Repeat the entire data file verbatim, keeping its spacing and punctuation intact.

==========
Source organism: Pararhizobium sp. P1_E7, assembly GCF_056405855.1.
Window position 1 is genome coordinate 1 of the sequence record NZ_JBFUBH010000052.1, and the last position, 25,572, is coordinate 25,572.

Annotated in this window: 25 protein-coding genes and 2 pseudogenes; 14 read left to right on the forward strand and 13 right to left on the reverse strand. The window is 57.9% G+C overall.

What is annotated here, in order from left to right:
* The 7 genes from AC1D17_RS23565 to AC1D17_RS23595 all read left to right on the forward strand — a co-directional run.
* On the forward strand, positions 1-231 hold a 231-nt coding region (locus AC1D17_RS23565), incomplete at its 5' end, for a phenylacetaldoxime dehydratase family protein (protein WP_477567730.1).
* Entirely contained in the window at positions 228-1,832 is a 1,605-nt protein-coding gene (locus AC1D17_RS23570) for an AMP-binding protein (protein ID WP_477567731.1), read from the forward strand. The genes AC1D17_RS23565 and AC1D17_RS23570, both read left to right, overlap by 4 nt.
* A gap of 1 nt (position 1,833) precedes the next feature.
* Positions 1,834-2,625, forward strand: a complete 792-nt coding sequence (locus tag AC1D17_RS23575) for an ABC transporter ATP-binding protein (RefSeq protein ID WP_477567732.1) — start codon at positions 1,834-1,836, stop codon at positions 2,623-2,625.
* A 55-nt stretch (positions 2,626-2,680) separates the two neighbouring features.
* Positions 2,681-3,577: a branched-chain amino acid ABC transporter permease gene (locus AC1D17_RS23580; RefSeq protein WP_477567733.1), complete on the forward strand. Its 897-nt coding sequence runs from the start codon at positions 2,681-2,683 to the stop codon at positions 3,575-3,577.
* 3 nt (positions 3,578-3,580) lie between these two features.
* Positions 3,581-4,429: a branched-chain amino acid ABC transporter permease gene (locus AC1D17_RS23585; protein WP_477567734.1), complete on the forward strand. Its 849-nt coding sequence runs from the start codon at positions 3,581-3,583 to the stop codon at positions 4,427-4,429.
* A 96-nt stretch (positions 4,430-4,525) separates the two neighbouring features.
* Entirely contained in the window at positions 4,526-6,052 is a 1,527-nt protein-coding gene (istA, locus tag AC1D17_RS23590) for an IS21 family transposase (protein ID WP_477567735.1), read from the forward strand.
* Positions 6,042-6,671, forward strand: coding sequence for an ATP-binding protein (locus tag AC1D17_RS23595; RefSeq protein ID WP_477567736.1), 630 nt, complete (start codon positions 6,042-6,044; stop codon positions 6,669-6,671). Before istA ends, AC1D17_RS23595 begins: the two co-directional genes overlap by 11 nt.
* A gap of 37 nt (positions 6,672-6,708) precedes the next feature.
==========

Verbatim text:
Source organism: Pararhizobium sp. P1_E7, assembly GCF_056405855.1.
Window position 1 is genome coordinate 1 of the sequence record NZ_JBFUBH010000052.1, and the last position, 25,572, is coordinate 25,572.

Annotated in this window: 25 protein-coding genes and 2 pseudogenes; 14 read left to right on the forward strand and 13 right to left on the reverse strand. The window is 57.9% G+C overall.

What is annotated here, in order from left to right:
* The 7 genes from AC1D17_RS23565 to AC1D17_RS23595 all read left to right on the forward strand — a co-directional run.
* On the forward strand, positions 1-231 hold a 231-nt coding region (locus AC1D17_RS23565), incomplete at its 5' end, for a phenylacetaldoxime dehydratase family protein (protein WP_477567730.1).
* Entirely contained in the window at positions 228-1,832 is a 1,605-nt protein-coding gene (locus AC1D17_RS23570) for an AMP-binding protein (protein ID WP_477567731.1), read from the forward strand. The genes AC1D17_RS23565 and AC1D17_RS23570, both read left to right, overlap by 4 nt.
* A gap of 1 nt (position 1,833) precedes the next feature.
* Positions 1,834-2,625, forward strand: a complete 792-nt coding sequence (locus tag AC1D17_RS23575) for an ABC transporter ATP-binding protein (RefSeq protein ID WP_477567732.1) — start codon at positions 1,834-1,836, stop codon at positions 2,623-2,625.
* A 55-nt stretch (positions 2,626-2,680) separates the two neighbouring features.
* Positions 2,681-3,577: a branched-chain amino acid ABC transporter permease gene (locus AC1D17_RS23580; RefSeq protein WP_477567733.1), complete on the forward strand. Its 897-nt coding sequence runs from the start codon at positions 2,681-2,683 to the stop codon at positions 3,575-3,577.
* 3 nt (positions 3,578-3,580) lie between these two features.
* Positions 3,581-4,429: a branched-chain amino acid ABC transporter permease gene (locus AC1D17_RS23585; protein WP_477567734.1), complete on the forward strand. Its 849-nt coding sequence runs from the start codon at positions 3,581-3,583 to the stop codon at positions 4,427-4,429.
* A 96-nt stretch (positions 4,430-4,525) separates the two neighbouring features.
* Entirely contained in the window at positions 4,526-6,052 is a 1,527-nt protein-coding gene (istA, locus tag AC1D17_RS23590) for an IS21 family transposase (protein ID WP_477567735.1), read from the forward strand.
* Positions 6,042-6,671, forward strand: coding sequence for an ATP-binding protein (locus tag AC1D17_RS23595; RefSeq protein ID WP_477567736.1), 630 nt, complete (start codon positions 6,042-6,044; stop codon positions 6,669-6,671). Before istA ends, AC1D17_RS23595 begins: the two co-directional genes overlap by 11 nt.
* A gap of 37 nt (positions 6,672-6,708) precedes the next feature.